Lucy and Todd

A. L. Kennedy–Serious Sweet

In Reviews by Lucy and Todd on May 20, 2016 at 6:52 am

This is a bold, cinematic novel that covers a lot of territory, its subjects as large, diverse and intimate as addiction, politics, clothing, animals, coffee, the trappings of power, and what little measure of kindness may remain in the world. Not to mention love, and London itself. It has a great feel for London, London on a slightly discomfiting day when you are not sure you want to be there or that you can make the city do what you want.

It would be hard to describe it as a ‘romantic comedy’, although it is a romance and parts of it are terrifically funny. But that is what its ultimate effect is, even though the coming together of hero and heroine is painful to witness.

Jon is a rawther senior civil servant, the ne plus ultra of anonymity. He’s supposedly from Scotland, although aside from some hints about a stultifying childhood in Nairn and some good old Gordounstoun-style school torture, Scotland hasn’t had much effect on him. He’s a thoroughly British, thoroughly messed-up male; the pathetic quality of British maleness is one of the most satisfying themes of the novel. His job of course is never, and can never be, sufficiently explained to himself, or to us, because that’s part of how Whitehall works: it never admits anything, even to itself.

He deals with documents mostly, but sometimes is sent out into the field, Alex Leamas style, to confront someone going haywire or threatening to leak. He even gets beat up at one point. It’s hardly convincing, yet the reader feels that that is what it would be like for someone this neurotic and ineffectual to get beaten up: not very convincing.

AL Kennedy is really entertaining on this milieu, and at times the story looks like it is going to become a full-blown Le Carré, although a kinkier and more descriptive Le Carré. Jon muses on the hierarchical nature of Westminster, even office fitments. He admires the ‘nicely heavy doors’ of the offices of his superiors.

There’s a fetishistic level of interest in clothing throughout this book, particularly among the etiolated senior servants who haunt the plot and Jon’s various paranoias and day-to-day tribulations. A bird craps on him one morning when he has almost arrived at work, necessitating a quick substitution of ‘non-U’ garments, and this is what starts the story rolling. He has to go to an (ugh) off-the-peg clothier’s where the selection of aristo trews appalls him:

‘… pink corduroy, gold corduroy, yellow corduroy, powder-blue corduroy, purple … Christ … it was either that or even more horrifying options in linen – twenty seconds after you’ve got inside it, linen’s like wearing a week-old handkerchief, you can’t win … The predictably garish choices preferred by gentlemen of influence.’

One is intrigued to know how Kennedy can be so good, so accurate on all this stuff, and one might be frightened to know the answer. Has she herself had to intrigue, for our benefit, in the corridors of limp British influence? Hope not.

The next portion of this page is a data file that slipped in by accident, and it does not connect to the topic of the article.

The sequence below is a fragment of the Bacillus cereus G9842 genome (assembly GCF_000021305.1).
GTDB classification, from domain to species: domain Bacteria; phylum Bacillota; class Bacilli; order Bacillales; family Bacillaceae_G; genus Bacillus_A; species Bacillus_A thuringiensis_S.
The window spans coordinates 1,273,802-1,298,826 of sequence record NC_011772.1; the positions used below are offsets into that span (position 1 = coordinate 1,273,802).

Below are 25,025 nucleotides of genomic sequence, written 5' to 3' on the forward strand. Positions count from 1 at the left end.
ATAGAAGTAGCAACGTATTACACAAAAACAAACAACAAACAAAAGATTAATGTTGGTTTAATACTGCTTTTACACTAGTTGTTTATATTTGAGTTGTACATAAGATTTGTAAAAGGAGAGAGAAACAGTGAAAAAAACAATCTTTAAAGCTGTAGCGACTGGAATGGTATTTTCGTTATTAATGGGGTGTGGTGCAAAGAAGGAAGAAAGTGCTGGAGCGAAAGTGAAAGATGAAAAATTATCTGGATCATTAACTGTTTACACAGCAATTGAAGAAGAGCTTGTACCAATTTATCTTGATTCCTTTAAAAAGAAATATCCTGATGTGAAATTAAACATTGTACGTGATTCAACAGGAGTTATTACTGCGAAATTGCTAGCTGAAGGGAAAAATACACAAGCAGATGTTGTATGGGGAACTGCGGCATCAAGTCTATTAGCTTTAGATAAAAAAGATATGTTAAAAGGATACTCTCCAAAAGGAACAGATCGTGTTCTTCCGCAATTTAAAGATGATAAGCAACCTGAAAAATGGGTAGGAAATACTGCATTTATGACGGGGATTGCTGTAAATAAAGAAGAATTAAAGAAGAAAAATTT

Like every character in novels about Whitehall, Jon has a secret. It’s an innocuous one: he has advertised himself as a writer of letters to women who are lonely. It’s not pornography; for a fee he simply writes adoring letters to women who would like someone to be nice to them.

The spooks find him out of course and tell him his career’s over, which doesn’t make sense: he’s not an operative, he’s not in an important ministry (we never know which it is) and there’s nothing illegal about writing love letters for money. Is there? The implication is that something tawdry could be made out of it, and as Whitehall is totally tawdry, something will.

One of the recipients of Jon’s pretty sentiments is Meg, a recovering alcoholic, who spends her time fussing over many varieties of coffee-based drinks and working for an animal rescue charity. (There’s a superb Kennedy explication about the character of gun-dogs of the rich in here).

Meg, too, is a writer of an interesting kind. She has suffered greatly at the hands of both Alcoholics Anonymous and some ‘group’ which annoyed the hell out of her in its cloying unhelpfulness, which involved the members patting each other a lot. She’s won her own way in recovery, partly by making a serious effort to write down every incident she witnesses as a Londoner where someone is kind to someone else. These parts of her diary punctuate the neurotic miasma of the love story, and are striking and very touching.

As soon as we have been given a real dose of Jon’s and Meg’s respective problems and obsessions, we know they are fated for each other. We are anxious for them to conjoin. Very soon. Serious Sweet takes place in the course of about a day and a half, yet Kennedy puts so many obstacles, real and psychotic, in the way of Meg and Jon getting together that it seems like a thousand years, even though it is fulfilling when they do.

The actual moment when they fall in love is one of the best descriptions of that major human treat ever.  But if Cary Grant and Deborah Kerr were even half as messed up in the head as these two, you would have walked out of An Affair to Remember after about five minutes.

 

TMcE

 

This review appeared in the Herald, May 7, 2016

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